WARRENTON — Warrenton High School’s underwater robotics teams are headed to the Arctic Sea on a mission.
The team’s remotely operated vehicles (ROVs) are needed to dive underneath the ice, collect samples of algae and sea urchins; identify and count species of sea stars; deploy an acoustic sensor; survey an iceberg to determine its volume; and inspect and repair parts of an oil rig.
For students, the North Bend Swimming Pool will have to stand in for the Arctic; ping-pong balls for algae; O-balls for the sea urchins; and PVC pipe sections for the acoustic sensors, icebergs and oil rig components.
Three teams from Josh Jannusch’s Science, Technology, Engineering and Mathematics (STEM) course, who have each built their own underwater remotely operated vehicles, are heading to North Bend Saturday for “Science and Industry in the Arctic,” the 2015 Oregon Regional Marine Advanced Technology Education’s (MATE) ROV Competition.
“A lot of this is geared toward helping kids find out about jobs in the field they might not have known about,” said Jannusch, who started his STEM class this year with the help of his principal and a grant for the Verizon Foundation.
The grant helped pay for robotics and other class materials, and for Jannusch to travel to a faculty workshop through SeaMATE, where he learned how to incorporate the building of ROVs his students will put into regional competitions.
Blue Rangers by the pool
The Blue Rangers, one of WHS’ three teams, finished a test run April 17 of their robot, S.S. Bentley, in the school’s improvised Arctic Sea: a backyard swimming pool set up near the school’s bus barn with plastic ice through which their ROV descended into the depths — all 3 or 4 feet of them — to hook sea urchins and scoop up algae.
“We had a lot of trial and error,” said junior Brenton Davis, one of five members on the team, about putting together a working ROV. Davis is joined on the Blue Rangers by seniors Michael Suppa and Shaden Moss; and juniors Ashley Fish and Justice Watson.
Their team assembled every part of the S.S. Bentley, from its PVC frame, the claw that gathers the sea urchins and the net to scoop in algae to the hand-soldered and -wired remote control, motors and the shrouds protecting them, created using the classes’ 3D printer.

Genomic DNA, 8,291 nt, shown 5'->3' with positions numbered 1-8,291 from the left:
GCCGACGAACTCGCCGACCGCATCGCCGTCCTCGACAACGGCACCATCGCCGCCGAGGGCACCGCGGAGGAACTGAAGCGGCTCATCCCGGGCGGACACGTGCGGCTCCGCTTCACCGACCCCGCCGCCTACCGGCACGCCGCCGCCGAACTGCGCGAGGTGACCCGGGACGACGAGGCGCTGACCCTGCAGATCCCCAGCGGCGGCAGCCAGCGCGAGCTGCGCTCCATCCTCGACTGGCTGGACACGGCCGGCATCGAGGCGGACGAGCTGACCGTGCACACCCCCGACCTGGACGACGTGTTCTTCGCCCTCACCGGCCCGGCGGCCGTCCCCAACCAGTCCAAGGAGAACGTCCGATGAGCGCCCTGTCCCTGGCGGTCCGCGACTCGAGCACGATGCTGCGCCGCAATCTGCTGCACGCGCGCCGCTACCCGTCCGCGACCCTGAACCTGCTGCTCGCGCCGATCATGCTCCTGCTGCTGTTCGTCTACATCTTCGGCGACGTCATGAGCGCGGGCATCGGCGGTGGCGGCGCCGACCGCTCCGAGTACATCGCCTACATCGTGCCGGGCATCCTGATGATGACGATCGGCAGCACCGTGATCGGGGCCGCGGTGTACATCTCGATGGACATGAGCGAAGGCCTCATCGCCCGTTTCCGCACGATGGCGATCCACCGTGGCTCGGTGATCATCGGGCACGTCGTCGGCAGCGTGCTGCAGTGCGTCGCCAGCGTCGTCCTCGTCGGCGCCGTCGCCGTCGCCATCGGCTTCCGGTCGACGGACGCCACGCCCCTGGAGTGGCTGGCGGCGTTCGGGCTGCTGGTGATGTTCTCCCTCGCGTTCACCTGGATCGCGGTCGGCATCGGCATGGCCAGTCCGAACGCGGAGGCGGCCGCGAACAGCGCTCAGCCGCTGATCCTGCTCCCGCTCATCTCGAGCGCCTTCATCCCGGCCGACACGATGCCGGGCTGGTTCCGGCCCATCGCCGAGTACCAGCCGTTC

The Blue Rangers are facing off against five other teams in the Ranger class of the ROV competition, the highest for K-12 students and one step below the Explorer class, in which Clatsop Community College and other colleges and universities compete. Warrenton’s second team, S.S.F.D.R., is one level of difficulty below in the Navigator class, facing off against 11 other teams; and Team Gold is in the entry-level Scout bracket with 16 other teams.
The mission represents only part of the ROV competition, with students having to create engineering reports and presentations to an industry panel.
If WHS’ teams prevail Saturday in North Bend, they can qualify for the MATE international ROV competition June 25 to 27 in St. John’s, 1,300 miles south of the Arctic Circle and the provincial capital of Newfoundland and Labrador in Canada. The international competition will be held at the Memorial University of Newfoundland’s Marine Institute, home to the world’s largest flume tank, and the National Research Council’s Ocean, Coastal and River Engineering, which includes a large ice tank in a contained setting that can be cooled to 5 to -22 degrees Fahrenheit to simulate a polar environment.
Amidst the competition, the students of the Blue Rangers said they’re aware of the academic concepts they’re applying to design the robot, such as the physics of its movements through the water or the vector designs used in the creation of some of its parts.
“It’s kind of like critical thinking,” Watson said about applying classwork to a real-world mission. “It’s a lot more fun.”
Teaching through STEM
“It’s also a sneaky way of getting them to learn math and science,” Jannusch said of his mission to incorporate more practical applications into math and science education, which he added has been proven to improve students’ performance in the subjects.
The Warrenton-Hammond School District has committed itself to spreading STEM through every level of school. Davis and Fish, in addition to their own robotics team, are mentors under technology adviser Margaret Heyen to a First Lego League robotics team — the F1shst1ckz, in honor of Fish for her contribution — at Warrenton Grade School who recently competed in their own regional competition at Intel in Hillsboro.
Jannusch hopes to go for more advanced training with SeaMATE this summer and expand the ROV teams to Warrenton’s middle-schoolers. Principal Rod Heyen, supportive of new STEM opportunities, said he hopes members of WHS’ ROV teams will feed into CCC’s ROV Club, led by physics instructor Pat Keefe.
Keefe said his ROV Club, which has often performs well at regional competitions against more well-funded programs, will likely pull back from the competition this year. He added that the club is instead focusing its attention on working with a group of marine anthropologists to possibly explore the Beeswax shipwreck near Nehalem Beach.